Eyeing Global Shores

Eyeing Global Shores

Sudip Kumar Ghosh

Today there is no doubt about the fact, that India has emerged as an important power in today’s world in terms of the success of its entrepreneurs, and their aggressive ventures in terms of taking over large and famous companies all over the world, in every sector of business, be it in automobile, steel or pharma, IT or banking.

With the NSG waiver, India’s image in the global village has been further enhanced.

Today more and more Indian companies are going global and eyeing foreign shores either through strategic tie-ups or through mergers and acquisitions. And Europe and the US seem to be the most preferred destination. Reversing the trends of international investors flocking to India’s growing pharma sector, domestic players are foraying into the foreign market.

And not only the large companies are involved in these activities. I think, it has opened up new vista of opportunities for the domestic pharma companies in the SME sector too -obviously, if they can garner the courage and determination to lure the medium size companies in the US or Europe on a reverse act.

Presently, the Indian pharma industry is at an important juncture. It has all the potentials to emerge as a global leader. It can now boast of a host of homegrown pharma giants and even a few ‘Indian MNCs’. These giants are buying out companies in the US, Europe, Africa and even in middle-East nations of Israel, probably as a business strategy to create a channel between the Indian outfit and the overseas companies as a suitable logistics to make products available at a much cheaper cost to improve upon their bottom lines, while growing larger.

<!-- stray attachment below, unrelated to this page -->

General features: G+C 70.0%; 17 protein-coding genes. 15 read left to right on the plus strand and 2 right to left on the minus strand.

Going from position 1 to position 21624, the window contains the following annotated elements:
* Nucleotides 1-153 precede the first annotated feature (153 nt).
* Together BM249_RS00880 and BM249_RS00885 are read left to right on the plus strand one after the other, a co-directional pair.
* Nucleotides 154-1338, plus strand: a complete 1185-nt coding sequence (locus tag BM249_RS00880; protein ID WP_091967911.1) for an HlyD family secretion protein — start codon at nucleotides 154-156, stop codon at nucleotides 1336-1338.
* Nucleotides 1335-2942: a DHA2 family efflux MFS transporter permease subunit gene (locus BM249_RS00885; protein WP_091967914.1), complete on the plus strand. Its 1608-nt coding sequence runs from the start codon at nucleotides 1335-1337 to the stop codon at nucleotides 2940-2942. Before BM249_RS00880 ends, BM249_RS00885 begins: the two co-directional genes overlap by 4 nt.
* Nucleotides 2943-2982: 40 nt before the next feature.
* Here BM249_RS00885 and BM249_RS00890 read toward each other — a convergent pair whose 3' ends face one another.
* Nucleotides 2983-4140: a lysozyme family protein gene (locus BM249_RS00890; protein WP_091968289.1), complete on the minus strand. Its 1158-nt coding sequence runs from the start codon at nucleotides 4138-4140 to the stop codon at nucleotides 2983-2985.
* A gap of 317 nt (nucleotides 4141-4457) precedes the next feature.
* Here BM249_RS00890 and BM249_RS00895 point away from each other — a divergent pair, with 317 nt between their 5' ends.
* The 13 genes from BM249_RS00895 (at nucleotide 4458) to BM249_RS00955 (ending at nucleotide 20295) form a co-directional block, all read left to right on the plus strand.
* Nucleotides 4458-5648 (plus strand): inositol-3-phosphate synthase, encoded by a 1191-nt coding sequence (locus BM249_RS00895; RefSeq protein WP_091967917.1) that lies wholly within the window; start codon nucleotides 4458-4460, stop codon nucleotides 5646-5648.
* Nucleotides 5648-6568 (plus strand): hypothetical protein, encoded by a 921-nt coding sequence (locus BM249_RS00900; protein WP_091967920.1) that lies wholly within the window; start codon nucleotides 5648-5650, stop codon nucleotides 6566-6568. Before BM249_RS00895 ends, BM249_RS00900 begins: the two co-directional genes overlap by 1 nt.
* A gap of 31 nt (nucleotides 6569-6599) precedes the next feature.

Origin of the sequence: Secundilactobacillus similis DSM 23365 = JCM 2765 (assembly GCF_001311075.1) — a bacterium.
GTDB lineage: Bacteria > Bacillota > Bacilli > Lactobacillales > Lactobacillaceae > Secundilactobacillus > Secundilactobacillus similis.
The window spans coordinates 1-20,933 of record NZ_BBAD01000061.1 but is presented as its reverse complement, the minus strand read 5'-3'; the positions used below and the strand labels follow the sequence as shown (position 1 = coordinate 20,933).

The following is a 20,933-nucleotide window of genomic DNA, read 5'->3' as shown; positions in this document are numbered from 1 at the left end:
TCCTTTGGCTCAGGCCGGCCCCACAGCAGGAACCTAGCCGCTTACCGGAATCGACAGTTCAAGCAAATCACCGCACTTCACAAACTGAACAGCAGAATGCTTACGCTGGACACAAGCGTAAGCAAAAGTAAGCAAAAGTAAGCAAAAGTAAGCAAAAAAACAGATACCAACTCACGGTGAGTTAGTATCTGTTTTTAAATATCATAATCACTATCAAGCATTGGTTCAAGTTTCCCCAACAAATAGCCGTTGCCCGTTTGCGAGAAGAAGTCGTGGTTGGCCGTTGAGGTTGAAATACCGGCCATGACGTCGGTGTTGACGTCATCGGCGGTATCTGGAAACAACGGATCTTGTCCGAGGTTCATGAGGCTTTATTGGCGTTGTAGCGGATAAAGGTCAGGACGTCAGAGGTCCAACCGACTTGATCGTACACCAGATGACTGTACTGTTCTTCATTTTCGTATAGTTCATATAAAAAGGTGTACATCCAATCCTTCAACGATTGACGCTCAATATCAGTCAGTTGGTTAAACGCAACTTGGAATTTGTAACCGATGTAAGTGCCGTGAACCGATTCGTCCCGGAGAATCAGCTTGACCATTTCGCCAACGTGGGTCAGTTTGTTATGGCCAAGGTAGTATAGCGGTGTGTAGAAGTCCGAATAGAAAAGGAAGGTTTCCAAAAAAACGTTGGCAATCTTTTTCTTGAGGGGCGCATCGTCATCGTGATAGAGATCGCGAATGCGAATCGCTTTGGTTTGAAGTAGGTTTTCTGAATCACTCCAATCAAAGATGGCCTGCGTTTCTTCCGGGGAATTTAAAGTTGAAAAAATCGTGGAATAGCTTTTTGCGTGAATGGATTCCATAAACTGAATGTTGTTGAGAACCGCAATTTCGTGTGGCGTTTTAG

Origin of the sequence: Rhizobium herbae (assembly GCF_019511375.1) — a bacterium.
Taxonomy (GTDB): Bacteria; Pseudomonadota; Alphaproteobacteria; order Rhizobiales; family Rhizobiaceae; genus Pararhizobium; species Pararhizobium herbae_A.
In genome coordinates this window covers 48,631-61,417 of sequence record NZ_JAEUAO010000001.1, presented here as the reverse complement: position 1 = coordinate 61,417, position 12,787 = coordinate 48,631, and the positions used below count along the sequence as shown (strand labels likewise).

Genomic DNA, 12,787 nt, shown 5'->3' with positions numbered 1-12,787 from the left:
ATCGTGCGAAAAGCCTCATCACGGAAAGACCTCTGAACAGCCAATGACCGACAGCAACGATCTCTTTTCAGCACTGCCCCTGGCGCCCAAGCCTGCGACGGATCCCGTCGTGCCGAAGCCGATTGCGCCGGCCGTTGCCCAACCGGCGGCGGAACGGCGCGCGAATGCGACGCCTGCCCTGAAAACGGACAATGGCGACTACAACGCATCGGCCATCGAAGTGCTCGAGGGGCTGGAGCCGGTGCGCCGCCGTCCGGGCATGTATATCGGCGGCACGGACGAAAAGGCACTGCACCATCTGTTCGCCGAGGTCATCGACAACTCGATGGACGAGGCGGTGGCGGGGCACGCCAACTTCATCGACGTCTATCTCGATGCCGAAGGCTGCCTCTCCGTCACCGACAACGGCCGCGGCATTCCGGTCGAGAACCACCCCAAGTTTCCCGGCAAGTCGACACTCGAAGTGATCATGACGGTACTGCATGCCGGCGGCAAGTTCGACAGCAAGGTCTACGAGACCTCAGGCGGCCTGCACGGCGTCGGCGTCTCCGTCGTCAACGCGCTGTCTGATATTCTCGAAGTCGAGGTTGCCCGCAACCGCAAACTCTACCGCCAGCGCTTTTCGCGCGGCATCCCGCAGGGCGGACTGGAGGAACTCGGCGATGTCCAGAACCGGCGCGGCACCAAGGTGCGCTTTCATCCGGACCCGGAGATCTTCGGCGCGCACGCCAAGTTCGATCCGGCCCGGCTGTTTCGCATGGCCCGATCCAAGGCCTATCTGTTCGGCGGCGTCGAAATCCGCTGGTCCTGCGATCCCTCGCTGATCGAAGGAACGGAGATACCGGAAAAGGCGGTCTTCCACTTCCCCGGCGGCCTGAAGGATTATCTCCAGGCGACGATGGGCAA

In the same breath I think, small and medium pharma units in India too may offer the same services for a relatively smaller company in the US or Europe, to source their products from here, not as a contract manufacturer, but as a joint venture strategic partner.

If the SSI sector in India is prepared to invest in the upgradation of their facilities and conform to the US-FDA regulations or EU specifications, they can go for global marketing, with a strategic joint venture partner from overseas. The overseas partner has to be made to share part of the investment as a token of long term commitment.

If the proposed partner has any patented product that can be marketed in India through the existing promotional & distribution network of the domestic company, it can also be expanded to suit the potential of those products.

Since the fixed capital investment in pharma industries is lesser compared to other core sector industries, to be in a position to have whole range of products, it can definitely be a reasonably workable proposition for the overseas partner. In India, the greatest advantage is that most of the APIs are locally available at very reasonable price. Besides, we are now exporting Pharma manufacturing plant & equipment to developed countries for their low price and high quality standards.

Most importantly, India is a treasure house of quality human resources. Large pool of highly qualified people are available in every technical field, including highly skilled working hands, who are comparable with the best on earth, yet are not very expensive.

Today, the whole world has developed the confidence that they can count on India for providing them safe, effective and affordable medicines. I am sure that even amidst all the challenges faced by the Indian Pharma Industry it will continue to meet its objective of “affordable medicines for all” and also continue its pursuit of “going global”.

(The author is Managing Director, Life Pharmaceuticals Pvt Ltd., Kolkata)